Sunday, January 10, 2010


Here's a portrait of my dad I did last year for my sculpture class as my final project. I did this piece the same semester as my bronze sculpture Prayer.

wood portraiture@Sacramentality

Father, wood, 2008

This was my first experience working with wood, and I really like it. This was also my first time making a reductive sculpture, (for the non-art folks that just means rendering a form by removing material instead of adding it). I really enjoyed it, I should do it again sometime. This was the most physically demanding piece of art I've ever made, but I loved it. I enjoyed the manual labor aspect of it. It's one of those pieces that you sweat and bleed for (until I acquired gloves to protect my hands). Eric from the wood shop at my university, kind man that he is took me to his house so he could cut my log and rough it out some. Then I chiseled away at it but was getting nowhere fast, until I went home for Thanksgiving break and used my dad's zig saw and some other tools, along with lended chisels and a handy mallet that was given to me for this purpose. (Anyone who wants to embark on wood sculpture I highly recommend using a mallet instead of a regular hammer unless you want to miss the chisel half the time and smash up your fingers...not fun). I used photographic references for this but my dad was around in case I needed to look at him seeing as how I was working in his shop.

I couldn't help but think as I was working on this about the spiritual implication of the medium. As I worked I reflected on the significance of Jesus the carpenter and felt a connection to Him in that way as I was working on this piece. That's not to say that wood is a better, holier or more spiritual medium, of course, just that Jesus had a special relationship to it as he walked this earth during his "hidden" life before his three year ministry which I find intriguing. To work with wood you need to be patient, strong and firm yet delicate and gentle. I believe that Jesus working with wood prepared him for working with people, work that would demand those same qualities of gentle strength. Similarly, sensitivity and firmness is not only a quality required to bring a sculpture to completion, but is also demanded in our relationships as we labor to help bring others to fulfillment by drawing the best out of them.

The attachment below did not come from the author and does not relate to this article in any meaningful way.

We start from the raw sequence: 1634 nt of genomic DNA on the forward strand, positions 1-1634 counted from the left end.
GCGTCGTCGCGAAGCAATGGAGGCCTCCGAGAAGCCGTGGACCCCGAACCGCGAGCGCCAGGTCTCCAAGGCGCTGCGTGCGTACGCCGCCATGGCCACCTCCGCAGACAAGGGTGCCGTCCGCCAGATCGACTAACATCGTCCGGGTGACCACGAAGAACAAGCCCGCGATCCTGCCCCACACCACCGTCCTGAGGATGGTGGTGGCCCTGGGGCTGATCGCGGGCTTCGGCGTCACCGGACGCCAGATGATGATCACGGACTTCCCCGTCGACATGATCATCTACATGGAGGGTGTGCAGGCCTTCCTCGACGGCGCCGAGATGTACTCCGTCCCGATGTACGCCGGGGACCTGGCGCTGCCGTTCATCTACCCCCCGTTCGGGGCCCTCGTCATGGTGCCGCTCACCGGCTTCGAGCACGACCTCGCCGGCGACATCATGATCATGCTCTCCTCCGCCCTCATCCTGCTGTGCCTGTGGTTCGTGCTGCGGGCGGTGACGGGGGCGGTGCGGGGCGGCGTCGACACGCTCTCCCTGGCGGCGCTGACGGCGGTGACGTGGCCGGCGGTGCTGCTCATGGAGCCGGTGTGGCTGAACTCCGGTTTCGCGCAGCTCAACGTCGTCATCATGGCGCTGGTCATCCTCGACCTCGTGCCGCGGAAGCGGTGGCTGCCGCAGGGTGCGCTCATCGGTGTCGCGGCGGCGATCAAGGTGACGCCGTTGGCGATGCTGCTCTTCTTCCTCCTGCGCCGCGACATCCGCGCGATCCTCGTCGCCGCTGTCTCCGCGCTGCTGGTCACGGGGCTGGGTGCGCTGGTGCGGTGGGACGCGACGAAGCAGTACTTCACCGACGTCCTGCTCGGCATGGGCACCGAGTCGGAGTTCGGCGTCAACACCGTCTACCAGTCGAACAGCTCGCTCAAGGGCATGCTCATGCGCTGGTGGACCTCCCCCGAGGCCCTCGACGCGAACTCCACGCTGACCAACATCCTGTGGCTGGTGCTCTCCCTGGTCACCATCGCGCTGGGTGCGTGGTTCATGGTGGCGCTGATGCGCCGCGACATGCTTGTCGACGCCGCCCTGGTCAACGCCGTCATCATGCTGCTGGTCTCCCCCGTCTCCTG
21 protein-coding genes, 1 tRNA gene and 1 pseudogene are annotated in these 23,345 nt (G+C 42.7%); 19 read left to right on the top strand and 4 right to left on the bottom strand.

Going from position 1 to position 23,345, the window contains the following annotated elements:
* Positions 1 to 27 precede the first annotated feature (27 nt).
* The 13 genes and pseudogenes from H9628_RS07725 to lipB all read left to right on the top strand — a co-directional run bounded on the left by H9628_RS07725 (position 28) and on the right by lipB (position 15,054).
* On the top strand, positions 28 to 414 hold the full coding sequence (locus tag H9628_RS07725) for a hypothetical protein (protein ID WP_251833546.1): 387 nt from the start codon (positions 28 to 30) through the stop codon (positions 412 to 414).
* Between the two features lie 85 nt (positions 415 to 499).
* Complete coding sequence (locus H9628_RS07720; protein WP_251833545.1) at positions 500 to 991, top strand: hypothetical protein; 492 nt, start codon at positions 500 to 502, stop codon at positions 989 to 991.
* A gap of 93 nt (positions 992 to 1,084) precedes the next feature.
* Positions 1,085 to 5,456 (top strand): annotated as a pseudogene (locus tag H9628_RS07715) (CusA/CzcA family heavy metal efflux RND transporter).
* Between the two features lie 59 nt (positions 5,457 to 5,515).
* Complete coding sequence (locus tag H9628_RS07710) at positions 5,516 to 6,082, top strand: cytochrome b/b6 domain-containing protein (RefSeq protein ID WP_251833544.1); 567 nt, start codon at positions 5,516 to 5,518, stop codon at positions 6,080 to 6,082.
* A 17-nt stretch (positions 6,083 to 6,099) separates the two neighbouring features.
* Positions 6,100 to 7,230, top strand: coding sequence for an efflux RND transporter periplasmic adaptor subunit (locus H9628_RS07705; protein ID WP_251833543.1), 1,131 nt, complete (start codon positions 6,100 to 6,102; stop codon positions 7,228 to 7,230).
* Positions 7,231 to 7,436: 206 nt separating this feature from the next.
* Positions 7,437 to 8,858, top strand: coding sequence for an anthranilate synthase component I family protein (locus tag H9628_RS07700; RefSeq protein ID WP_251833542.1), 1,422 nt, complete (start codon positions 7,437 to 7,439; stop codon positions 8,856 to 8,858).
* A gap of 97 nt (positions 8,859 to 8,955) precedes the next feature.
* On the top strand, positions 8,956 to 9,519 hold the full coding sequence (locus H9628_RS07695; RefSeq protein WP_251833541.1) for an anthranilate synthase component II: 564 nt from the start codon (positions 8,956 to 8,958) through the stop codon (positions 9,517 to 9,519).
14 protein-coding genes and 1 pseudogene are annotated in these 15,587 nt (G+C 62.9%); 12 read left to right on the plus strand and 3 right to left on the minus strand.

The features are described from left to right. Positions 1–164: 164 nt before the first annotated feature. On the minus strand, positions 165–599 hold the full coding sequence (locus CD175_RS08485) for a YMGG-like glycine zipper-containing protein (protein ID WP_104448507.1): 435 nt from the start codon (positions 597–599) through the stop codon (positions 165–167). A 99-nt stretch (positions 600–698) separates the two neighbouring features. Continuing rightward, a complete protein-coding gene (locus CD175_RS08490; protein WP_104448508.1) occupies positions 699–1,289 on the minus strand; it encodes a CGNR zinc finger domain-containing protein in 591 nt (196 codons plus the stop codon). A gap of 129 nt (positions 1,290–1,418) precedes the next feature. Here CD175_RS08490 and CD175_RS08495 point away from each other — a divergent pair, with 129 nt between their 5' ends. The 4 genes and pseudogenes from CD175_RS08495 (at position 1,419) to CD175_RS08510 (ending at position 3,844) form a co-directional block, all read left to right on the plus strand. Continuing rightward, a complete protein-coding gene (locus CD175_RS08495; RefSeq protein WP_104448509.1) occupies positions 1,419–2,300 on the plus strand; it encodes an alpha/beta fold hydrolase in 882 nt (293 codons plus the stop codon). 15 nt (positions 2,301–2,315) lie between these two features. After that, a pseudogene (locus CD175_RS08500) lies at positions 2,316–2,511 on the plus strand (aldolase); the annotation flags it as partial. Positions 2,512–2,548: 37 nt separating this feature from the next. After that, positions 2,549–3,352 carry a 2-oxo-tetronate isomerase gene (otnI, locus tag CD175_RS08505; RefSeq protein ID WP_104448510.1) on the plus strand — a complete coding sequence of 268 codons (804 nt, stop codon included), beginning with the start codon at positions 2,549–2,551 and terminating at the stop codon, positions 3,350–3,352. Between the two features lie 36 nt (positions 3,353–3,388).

It seemed in a sense a bit like an ironic role reversal how I was in a sense "mothering" this sculpture of my father into being. I suppose on one level, if only in the recesses of my mind, this sculpture was an exploration of a man's fatherhood and how it is meant to be a reflection of the Fatherhood of God the Father. Perhaps this is why I titled this piece Father as opposed to Dad. I never address my dad as "father".

Technical note, if you work with wood that still has a significant amount of moisture in it it will crack as it dries. There is nice big ol' crack in this sculpture now because I worked it when it was still wet.

Also, I believe the medium served the subject well. The rawness and roughness of the wood is very masculine and fitting in expressing my dad.

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